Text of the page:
Houston Texans Re-Sign Their Long Snapper -- The Jon Weeks Game Lives!

Categories: Game Time, Sports

Jon Weeks has a reason to smile, as do we.
"Best job ever."

There are certain jobs in the world of sports where we often apply those three words. I'm not talking about the highest-paying, highest-profile roles like quarterback of an NFL team, point guard of an NBA team or cleanup hitter for an MLB team. Those really are the best jobs ever.

I'm talking about jobs in sports where the athletic ability required to pull a league minimum check (which in most major leagues is like quintuple what most people make in a fantastic year) is so marginal that you don't need to be a member of the Lucky Sperm Club to do it.

Lefty situational relief pitcher. Twelfth man on an NBA bench. NFL long snapper.

That's where this story begins, at NFL long snapper.

Lost amidst all the Arian Foster hoopla from Monday, the Texans validated the long snapper vocation as one of the "best ever" on Tuesday by dropping a four-year, $2.9 million contract ($255,000 signing bonus) on long snapper Jon Weeks.

A press release from the Texans outlined Weeks' accolades:

Since signing with the Texans as a free agent in 2010, Weeks has handled 288 punt, field goal and extra-point snaps for the Texans and played a part in several franchise records on special teams. In 2011, Weeks helped K Neil Rackers set franchise single-season records with 32 field goals made, 38 field goals attempted and 135 points scored, while also snapping all 40 point-after kicking attempts. Weeks also snapped for rookie P Brett Hartmann, who set a franchise record with a 44.4 gross punt average.

(NOTE: My favorite part of that is how Weeks "helped K Neil Rackers set franchise single-season records with 32 field goals made...and 135 points scored." That's kind of like saying the guy who filled the gas tank helped Matt Kenseth win the Daytona 500.)

Not surprisingly, the Texans failed to mention that with the return of Jon Weeks comes the return of The Jon Weeks Game! Actually, calling it a "game" is a bit of misnomer; it's more of an in-game activity or a distraction. Basically, it consists of the simple, highly entertaining task of focusing in on Weeks as he runs downfield on the punt coverage team. At 5-feet-10 and 245 pounds, Weeks looks like any number of paunchy accountant friends that we all have, so when you watch him run down the field trying to disrupt an opposing punt return, it feels like a little piece of all of us regular schmoes is running down the field with him.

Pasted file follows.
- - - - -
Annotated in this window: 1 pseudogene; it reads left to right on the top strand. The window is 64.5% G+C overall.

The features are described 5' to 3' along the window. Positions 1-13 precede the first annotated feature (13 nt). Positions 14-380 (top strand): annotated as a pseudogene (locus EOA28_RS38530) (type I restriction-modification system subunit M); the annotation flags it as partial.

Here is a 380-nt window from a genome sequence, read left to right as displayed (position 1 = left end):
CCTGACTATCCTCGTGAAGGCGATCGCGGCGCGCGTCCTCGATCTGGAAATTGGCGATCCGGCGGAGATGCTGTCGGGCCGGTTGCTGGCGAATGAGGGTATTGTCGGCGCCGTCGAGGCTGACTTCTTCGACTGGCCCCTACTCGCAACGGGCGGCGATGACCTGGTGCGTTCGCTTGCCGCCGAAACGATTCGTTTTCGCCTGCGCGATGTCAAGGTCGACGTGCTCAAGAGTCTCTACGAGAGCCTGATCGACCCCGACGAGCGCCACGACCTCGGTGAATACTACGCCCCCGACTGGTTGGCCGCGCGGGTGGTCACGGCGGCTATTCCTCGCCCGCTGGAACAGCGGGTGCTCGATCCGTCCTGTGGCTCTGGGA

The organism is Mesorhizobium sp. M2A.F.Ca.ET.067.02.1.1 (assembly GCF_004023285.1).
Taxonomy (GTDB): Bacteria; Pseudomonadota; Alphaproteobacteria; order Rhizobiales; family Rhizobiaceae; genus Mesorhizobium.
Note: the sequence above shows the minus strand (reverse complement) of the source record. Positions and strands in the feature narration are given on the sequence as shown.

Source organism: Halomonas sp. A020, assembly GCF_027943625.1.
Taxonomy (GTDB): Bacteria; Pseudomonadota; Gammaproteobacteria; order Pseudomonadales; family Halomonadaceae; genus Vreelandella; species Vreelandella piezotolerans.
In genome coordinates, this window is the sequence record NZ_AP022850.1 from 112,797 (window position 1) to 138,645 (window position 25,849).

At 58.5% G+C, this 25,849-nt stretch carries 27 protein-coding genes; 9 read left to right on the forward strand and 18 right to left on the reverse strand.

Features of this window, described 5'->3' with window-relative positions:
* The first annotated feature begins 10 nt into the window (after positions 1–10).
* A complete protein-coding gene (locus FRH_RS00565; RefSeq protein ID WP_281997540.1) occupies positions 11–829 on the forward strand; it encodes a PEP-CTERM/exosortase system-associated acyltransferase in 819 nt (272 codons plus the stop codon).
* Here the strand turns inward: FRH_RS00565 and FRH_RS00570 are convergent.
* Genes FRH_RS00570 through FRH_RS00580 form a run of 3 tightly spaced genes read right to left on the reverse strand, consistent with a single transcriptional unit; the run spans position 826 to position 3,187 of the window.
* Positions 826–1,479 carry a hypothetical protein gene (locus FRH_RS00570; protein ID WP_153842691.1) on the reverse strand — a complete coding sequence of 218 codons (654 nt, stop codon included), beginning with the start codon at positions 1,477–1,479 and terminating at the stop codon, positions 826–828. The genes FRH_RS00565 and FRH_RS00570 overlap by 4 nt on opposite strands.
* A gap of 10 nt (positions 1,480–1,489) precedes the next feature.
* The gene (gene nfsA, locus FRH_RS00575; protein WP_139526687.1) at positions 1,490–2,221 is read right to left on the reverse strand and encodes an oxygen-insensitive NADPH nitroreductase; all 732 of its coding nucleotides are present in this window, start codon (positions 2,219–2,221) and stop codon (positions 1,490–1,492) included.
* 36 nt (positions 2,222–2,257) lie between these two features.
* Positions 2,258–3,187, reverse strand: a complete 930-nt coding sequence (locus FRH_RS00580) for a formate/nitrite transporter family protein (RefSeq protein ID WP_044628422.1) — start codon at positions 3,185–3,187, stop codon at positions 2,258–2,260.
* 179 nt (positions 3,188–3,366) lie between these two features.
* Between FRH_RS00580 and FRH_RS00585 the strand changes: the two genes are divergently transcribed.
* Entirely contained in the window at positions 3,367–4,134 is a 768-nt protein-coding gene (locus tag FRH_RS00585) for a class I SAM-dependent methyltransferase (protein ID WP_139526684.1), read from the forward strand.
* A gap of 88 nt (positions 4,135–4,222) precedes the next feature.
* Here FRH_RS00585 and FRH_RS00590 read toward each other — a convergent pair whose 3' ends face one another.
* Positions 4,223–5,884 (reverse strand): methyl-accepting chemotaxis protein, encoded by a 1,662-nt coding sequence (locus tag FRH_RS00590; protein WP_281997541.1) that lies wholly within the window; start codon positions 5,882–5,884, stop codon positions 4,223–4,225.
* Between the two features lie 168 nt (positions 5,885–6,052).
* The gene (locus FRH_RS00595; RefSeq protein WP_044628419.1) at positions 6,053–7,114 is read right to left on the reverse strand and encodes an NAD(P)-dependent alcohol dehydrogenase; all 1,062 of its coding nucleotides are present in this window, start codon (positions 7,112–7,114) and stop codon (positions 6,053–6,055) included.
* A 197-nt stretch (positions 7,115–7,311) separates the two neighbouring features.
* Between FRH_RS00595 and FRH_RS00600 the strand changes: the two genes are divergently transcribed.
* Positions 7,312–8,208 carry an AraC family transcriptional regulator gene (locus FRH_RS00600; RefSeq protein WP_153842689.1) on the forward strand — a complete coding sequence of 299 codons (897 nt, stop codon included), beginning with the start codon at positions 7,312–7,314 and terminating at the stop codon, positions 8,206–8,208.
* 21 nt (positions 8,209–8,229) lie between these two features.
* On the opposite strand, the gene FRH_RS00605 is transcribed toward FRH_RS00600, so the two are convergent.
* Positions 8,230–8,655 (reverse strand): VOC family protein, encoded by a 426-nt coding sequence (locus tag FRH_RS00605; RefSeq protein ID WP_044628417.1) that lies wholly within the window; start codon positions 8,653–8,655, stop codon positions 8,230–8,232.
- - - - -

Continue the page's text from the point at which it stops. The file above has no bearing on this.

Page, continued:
It's so mind-boggling that someone with this highly specific skill could be a multimillionaire after six or seven years that I have to believe that Weeks is viewed by the team as more of a regular employee than a football player. I want to believe he has a cubicle in the Reliant Stadium offices, not a space in the locker room. I have to believe he gets his paycheck on the first and fifteenth of every month like the regular folks, not seventeen weekly in-season game checks like the real players.

Casual Fridays, birthday cakes in the break room, buying Girl Scout cookies...I imagine Jon Weeks taking part in all of these activities before I can envision him running out to practice in the Methodist bubble. (Even though I've witnessed him practice dozens of times, I refuse to believe he is a real football player.)

Many of you chimed in on Twitter this morning with similar "Jon Weeks, office nob" sentiments:

@garyrind A big feature of Weeks extension was getting the Texans to increase their match of his 401(k) from 2 to 4%

@Naim_Sharif Weeks' agent really took Rick Smith to town, he's getting reimbursed 55.5 cents per mile to drive back and forth to Reliant


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This man was also an All State Defensive End in Arizona...you should look into him a bit more before you compare him to a paunchy accountant. This man is likely more athletic than 99% of the population. 


People don't realize how much precision goes into this position.  The number of revolutions and where the laces end up are counted on field goal.  Punt snaps need to be within a window on the punter's body that most of us couldn't throw through from 15 yards, even with multiple attempts.  If this was so easy, everyone would do it, but most can't.  I know the snappers look like terrible athletes compared to the super-humans around them, but you would be shocked at how fast and strong a guy like Weeks is.  Perception is not always reality and this is a big factor when running next to 6'3 250 pound superhumans on punt coverage.


Ease up on the paunchy accountant digs.


As a former high school center and deep-snapper, I applaud the fellow's success, and I insist that he's worth every penny. A bad snap can turn a game into a mess real fast, and most of these guys do it perfectly every single damned time. And yes, it does take skill to hurl a ball between your knees with as much force as a quarterback can throw it.


In middle school, I once deep-snapped a ball to my punter way too high. He went back to get it and he got CREAMED!!! To this day, he still reminds me of that snap. #20YearsLater

Congrats Weeks!

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